“I like your hair,” my partner said. “And I like how your boots are exactly the same color as your shirt.”
It was our first day of training as members of the inaugural class of Emerge Vermont. Our mid-day assignment was to tell each other what we liked about the other person. I wasn’t quite sure how to respond to my partner’s appearance-based compliments other than to say, “Thank you.”
One of the reasons I applied to Emerge was to learn how to dismantle gender stereotypes in campaigning and holding elected office, and the result of this particular exercise smacked of exactly what I want to combat. It reinforced for me that women are valued more for their grooming and appearance than their intellect, especially in politics. But how does one bring attention to this subtle, well-accepted stereotyping while avoiding yet another political landmine for women – being perceived as critical, too outspoken, and militantly feminist?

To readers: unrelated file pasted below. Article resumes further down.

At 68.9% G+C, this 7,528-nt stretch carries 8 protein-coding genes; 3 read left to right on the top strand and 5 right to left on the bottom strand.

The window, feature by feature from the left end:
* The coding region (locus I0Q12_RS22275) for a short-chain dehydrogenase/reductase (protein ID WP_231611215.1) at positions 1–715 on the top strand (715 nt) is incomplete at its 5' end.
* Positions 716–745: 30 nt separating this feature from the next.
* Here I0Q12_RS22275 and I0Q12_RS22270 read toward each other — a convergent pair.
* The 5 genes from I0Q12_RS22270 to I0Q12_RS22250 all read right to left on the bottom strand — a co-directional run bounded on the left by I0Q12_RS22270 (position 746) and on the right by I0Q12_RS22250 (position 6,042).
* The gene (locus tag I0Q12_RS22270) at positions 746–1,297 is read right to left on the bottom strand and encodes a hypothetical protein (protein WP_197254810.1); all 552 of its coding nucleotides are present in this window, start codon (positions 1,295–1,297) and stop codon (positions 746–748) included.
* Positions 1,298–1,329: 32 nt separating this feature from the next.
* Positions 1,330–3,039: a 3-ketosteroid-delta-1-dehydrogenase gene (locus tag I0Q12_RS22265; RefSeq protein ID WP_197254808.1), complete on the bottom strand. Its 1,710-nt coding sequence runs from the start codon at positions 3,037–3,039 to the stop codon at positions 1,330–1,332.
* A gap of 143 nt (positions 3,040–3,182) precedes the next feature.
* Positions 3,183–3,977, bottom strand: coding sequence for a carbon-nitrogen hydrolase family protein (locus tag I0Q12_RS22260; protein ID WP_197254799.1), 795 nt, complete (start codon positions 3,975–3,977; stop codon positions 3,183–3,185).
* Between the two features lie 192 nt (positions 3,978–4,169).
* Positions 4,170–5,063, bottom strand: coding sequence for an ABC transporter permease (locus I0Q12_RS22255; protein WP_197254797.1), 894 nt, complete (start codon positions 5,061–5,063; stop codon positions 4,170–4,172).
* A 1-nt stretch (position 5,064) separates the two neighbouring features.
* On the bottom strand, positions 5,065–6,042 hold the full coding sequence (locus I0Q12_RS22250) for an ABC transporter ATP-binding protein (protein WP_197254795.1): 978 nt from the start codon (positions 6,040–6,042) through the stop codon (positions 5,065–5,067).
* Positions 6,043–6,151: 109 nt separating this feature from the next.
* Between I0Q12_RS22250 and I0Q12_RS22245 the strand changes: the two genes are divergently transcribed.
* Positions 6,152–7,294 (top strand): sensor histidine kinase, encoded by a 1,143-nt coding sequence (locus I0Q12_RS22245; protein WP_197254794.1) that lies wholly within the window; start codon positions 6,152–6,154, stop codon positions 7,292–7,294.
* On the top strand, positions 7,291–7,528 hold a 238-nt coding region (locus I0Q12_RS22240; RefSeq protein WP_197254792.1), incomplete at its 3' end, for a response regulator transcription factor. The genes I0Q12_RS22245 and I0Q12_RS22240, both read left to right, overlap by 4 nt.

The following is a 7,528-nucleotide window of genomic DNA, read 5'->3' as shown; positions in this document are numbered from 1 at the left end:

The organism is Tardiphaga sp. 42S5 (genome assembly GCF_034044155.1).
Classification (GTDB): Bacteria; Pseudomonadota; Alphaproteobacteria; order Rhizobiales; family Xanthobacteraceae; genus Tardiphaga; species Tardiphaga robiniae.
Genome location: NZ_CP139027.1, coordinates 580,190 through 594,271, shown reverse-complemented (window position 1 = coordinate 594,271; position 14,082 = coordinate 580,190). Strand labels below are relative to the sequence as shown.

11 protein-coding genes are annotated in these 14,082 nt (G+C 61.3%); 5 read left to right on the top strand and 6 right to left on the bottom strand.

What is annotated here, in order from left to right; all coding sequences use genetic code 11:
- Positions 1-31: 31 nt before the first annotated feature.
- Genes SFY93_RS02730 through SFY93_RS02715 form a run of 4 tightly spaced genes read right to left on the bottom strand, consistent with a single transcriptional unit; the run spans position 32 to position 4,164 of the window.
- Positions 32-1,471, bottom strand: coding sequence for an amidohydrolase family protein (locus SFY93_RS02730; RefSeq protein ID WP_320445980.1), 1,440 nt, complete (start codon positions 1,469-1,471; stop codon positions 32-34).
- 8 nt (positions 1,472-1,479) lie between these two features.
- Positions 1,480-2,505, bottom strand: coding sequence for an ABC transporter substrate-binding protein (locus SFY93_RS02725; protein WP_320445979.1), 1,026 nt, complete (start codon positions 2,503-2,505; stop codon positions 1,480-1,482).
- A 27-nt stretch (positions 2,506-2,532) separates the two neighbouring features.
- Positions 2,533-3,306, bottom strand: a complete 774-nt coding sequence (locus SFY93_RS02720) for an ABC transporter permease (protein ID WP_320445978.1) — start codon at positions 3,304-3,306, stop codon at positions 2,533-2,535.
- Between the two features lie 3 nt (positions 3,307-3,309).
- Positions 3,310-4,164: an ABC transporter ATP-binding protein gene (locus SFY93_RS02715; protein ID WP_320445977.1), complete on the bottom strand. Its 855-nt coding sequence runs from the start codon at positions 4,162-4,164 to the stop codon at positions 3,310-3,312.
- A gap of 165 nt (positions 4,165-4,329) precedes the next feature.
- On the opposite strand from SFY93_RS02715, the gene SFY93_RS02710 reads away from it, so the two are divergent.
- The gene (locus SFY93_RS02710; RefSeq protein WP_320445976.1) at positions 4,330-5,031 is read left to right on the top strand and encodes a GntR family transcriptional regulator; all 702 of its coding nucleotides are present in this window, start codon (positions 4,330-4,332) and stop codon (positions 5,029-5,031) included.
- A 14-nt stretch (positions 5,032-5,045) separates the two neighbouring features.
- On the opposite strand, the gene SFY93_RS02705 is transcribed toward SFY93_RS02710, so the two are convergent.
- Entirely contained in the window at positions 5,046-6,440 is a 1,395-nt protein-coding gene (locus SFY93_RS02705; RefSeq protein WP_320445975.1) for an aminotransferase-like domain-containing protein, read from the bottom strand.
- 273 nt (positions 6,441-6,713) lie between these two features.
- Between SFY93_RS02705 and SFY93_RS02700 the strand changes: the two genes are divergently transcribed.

I’m quite certain that my partner had no intention of diminishing the skills I’d demonstrated thus far at the Emerge training by prioritizing appearance over talents, but I wasn’t sure how to address the issue without offending her.
I did the best I could. After I said thank you, I smiled and said, “As I was thinking about all the things I like about you, including your beautiful hair and your cool shirt, I didn’t want to fall into the trap of making you think I didn’t notice how great you are at public speaking and delivering a persuasive argument.” Gauging her reaction as friendly, I continued. “As women, I think it’s important to be aware of how we can fall prey to using the same stereotypes that we’re trying to eliminate from politics.” She smiled back and lamented how easy it is to do just that.
I’m sure that my Emerge class will be talking a lot about gender issues over the next few months, and we’ll all become more aware of our own language choices both in life and in politics. I’m looking forward to the next five months of training with my Emerge sisters and joining together to bust gender stereotypes up and down the state of Vermont.
Emerge Vermont Class of 2014